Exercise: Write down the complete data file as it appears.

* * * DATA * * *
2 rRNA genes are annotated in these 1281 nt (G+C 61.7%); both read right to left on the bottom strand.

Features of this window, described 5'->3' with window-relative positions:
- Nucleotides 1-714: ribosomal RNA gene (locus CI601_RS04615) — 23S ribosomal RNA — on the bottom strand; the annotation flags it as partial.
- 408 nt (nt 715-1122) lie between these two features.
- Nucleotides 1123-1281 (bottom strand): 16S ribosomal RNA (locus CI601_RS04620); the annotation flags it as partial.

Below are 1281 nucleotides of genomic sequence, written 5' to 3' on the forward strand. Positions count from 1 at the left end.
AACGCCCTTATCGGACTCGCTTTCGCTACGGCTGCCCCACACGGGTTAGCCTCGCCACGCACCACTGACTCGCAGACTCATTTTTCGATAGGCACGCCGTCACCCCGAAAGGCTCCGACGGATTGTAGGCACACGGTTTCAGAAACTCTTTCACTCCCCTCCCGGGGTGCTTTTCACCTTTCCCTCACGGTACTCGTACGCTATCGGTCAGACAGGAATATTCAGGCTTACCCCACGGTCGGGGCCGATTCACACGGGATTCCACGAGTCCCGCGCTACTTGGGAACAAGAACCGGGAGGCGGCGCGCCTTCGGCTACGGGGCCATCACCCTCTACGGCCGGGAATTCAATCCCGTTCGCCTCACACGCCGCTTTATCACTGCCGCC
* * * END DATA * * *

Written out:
2 rRNA genes are annotated in these 1281 nt (G+C 61.7%); both read right to left on the bottom strand.

Features of this window, described 5'->3' with window-relative positions:
- Nucleotides 1-714: ribosomal RNA gene (locus CI601_RS04615) — 23S ribosomal RNA — on the bottom strand; the annotation flags it as partial.
- 408 nt (nt 715-1122) lie between these two features.
- Nucleotides 1123-1281 (bottom strand): 16S ribosomal RNA (locus CI601_RS04620); the annotation flags it as partial.

Below are 1281 nucleotides of genomic sequence, written 5' to 3' on the forward strand. Positions count from 1 at the left end.
AACGCCCTTATCGGACTCGCTTTCGCTACGGCTGCCCCACACGGGTTAGCCTCGCCACGCACCACTGACTCGCAGACTCATTTTTCGATAGGCACGCCGTCACCCCGAAAGGCTCCGACGGATTGTAGGCACACGGTTTCAGAAACTCTTTCACTCCCCTCCCGGGGTGCTTTTCACCTTTCCCTCACGGTACTCGTACGCTATCGGTCAGACAGGAATATTCAGGCTTACCCCACGGTCGGGGCCGATTCACACGGGATTCCACGAGTCCCGCGCTACTTGGGAACAAGAACCGGGAGGCGGCGCGCCTTCGGCTACGGGGCCATCACCCTCTACGGCCGGGAATTCAATCCCGTTCGCCTCACACGCCGCTTTATCACTGCCGCC